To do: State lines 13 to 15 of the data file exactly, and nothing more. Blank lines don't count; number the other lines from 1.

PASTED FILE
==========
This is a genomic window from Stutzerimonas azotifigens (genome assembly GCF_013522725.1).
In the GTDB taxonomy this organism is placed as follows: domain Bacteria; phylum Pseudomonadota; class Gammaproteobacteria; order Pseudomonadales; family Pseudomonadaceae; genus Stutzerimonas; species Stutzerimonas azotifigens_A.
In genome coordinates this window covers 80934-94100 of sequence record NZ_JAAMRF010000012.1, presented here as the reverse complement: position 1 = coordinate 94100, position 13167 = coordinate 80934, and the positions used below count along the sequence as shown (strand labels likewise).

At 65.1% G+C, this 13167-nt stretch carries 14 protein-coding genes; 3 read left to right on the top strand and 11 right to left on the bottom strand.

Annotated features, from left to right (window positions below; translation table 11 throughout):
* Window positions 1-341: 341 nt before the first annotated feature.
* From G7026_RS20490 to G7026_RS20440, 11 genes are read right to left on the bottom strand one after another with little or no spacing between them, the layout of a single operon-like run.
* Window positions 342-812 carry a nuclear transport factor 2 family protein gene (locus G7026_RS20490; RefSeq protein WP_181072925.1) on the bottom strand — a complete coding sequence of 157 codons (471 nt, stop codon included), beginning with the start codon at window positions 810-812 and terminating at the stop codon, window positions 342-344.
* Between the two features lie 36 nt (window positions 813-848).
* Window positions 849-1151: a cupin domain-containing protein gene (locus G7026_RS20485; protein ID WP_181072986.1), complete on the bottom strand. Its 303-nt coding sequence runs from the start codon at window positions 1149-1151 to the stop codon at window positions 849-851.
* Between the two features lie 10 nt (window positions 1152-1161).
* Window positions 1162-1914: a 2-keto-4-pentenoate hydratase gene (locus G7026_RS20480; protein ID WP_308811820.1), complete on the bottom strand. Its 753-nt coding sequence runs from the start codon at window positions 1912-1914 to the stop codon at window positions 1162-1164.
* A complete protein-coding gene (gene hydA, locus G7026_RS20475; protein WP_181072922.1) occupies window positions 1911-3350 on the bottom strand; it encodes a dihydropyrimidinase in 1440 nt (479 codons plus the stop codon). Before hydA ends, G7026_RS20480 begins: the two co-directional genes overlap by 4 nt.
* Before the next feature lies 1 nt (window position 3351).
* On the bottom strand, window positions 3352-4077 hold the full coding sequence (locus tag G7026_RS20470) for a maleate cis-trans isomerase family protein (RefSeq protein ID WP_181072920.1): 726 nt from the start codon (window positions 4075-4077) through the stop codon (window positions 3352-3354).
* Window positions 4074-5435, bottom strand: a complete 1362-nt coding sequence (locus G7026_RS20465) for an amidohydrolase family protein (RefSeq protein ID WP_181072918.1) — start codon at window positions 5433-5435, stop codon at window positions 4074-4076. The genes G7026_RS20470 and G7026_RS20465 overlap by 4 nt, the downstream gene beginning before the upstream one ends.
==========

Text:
* A complete protein-coding gene (gene hydA, locus G7026_RS20475; protein WP_181072922.1) occupies window positions 1911-3350 on the bottom strand; it encodes a dihydropyrimidinase in 1440 nt (479 codons plus the stop codon). Before hydA ends, G7026_RS20480 begins: the two co-directional genes overlap by 4 nt.
* Before the next feature lies 1 nt (window position 3351).
* On the bottom strand, window positions 3352-4077 hold the full coding sequence (locus tag G7026_RS20470) for a maleate cis-trans isomerase family protein (RefSeq protein ID WP_181072920.1): 726 nt from the start codon (window positions 4075-4077) through the stop codon (window positions 3352-3354).